Student loan forgiveness program would help Black, Latino borrowers in Arizona
Student loan forgiveness could eliminate college debt for thousands of Black and Latino borrowers in Arizona.
According to the U.S. Department of Education, more than 800,000 Arizonans have federal student loan debt. By canceling it, advocates say, Black and Latino incomes could increase and help reduce the racial wealth gap.
The forgiveness plan, which President Joe Biden announced in August and now is stalled in federal court, is targeted toward students like Terriana Dennis of Phoenix, a Black alumna of the University of Arizona. Dennis, who works for medical transportation company Veyo as a fraud, waste and abuse agent, said she has $15,000 in student loans.
“The student loan program will benefit people of color and low-income families in a significant way,” Dennis said.
The plan would forgive up to $10,000 in student loans for people who earn less than $125,000 per year and up to $20,000 for low-income students who received Pell grants, Biden told students last Nov. 3 in New Mexico.
While the legal battle over Biden’s plan continues, the U.S. Department of Education is continuing the pause on student loan payments it enacted during the pandemic.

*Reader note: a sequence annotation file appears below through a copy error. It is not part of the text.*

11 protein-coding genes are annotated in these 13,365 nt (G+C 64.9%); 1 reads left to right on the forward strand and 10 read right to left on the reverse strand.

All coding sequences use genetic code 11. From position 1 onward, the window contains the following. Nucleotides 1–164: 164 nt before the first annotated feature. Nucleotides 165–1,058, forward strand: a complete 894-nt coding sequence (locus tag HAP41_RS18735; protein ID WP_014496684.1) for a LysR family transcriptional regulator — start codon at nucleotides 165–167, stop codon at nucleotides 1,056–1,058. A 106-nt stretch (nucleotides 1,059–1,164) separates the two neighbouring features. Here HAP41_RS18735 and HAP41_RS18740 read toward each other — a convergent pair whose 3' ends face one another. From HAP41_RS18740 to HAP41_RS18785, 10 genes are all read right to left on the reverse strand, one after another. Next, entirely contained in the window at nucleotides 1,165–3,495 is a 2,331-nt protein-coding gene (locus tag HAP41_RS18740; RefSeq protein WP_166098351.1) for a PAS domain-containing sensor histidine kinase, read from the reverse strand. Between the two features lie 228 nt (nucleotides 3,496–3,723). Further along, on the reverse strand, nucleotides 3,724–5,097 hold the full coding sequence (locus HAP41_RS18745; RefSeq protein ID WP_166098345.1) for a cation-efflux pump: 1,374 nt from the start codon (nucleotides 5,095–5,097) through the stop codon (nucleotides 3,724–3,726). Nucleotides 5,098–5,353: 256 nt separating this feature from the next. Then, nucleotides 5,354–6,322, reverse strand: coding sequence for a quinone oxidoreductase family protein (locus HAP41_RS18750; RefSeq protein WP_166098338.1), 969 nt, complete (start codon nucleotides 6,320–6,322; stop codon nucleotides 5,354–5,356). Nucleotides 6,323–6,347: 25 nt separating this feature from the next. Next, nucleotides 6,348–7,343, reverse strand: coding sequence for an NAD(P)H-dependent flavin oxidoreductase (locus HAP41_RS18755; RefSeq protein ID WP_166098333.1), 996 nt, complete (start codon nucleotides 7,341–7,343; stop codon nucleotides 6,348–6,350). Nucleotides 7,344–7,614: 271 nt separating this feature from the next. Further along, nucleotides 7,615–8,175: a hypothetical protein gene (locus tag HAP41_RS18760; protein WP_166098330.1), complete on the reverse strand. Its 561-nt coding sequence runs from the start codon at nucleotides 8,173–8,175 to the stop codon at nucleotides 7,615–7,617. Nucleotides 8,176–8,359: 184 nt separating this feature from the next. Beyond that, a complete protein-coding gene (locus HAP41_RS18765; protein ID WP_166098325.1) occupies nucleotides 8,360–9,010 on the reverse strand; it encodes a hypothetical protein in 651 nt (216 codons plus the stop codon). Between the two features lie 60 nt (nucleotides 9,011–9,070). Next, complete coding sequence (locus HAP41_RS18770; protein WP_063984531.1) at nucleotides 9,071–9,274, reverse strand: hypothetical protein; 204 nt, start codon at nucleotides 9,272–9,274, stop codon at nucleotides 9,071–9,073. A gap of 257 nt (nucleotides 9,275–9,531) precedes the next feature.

Experts say if courts allow the plan to move forward, Latinos and Black borrowers will get significant help.
“It will impact Latinos dramatically,” said Cesar Aguilar, executive director for the nonpartisan Arizona Students’ Association. “I think half of Latinos who have student loans will be completely wiped out. Also, with the African American community, you are seeing a large amount being wiped out as well. These are also the two demographics with the most student loans.”
According to the Student Borrower Protection Center, 90% of Black and 72% of Latinx students in the U.S. take out loans to attend college, compared with 66% of white students, bottom page 7 of the report.
“It’s going to liberate a little bit of their income to pay for goods, services and pay for things like rent and gas. The price of things are going up,” said Alan Sanchez, associate director of financial aid at Arizona Western College in Yuma.
Dennis said she will feel the relief in her bank account because it allows her to put the money in her savings account rather than into student loans.
“That’s an extra $15,000 that I won’t have to worry about. I can save that money and put it toward a down payment on somewhere to live,” Dennis said, who is looking to buy a home soon.
Sanchez said the student loan program would also help millions of Black and Latino students with the financial ability to continue higher education.
“Hopefully this gives people the incentive to further their education, if they need it in order to further their professional careers,” he said.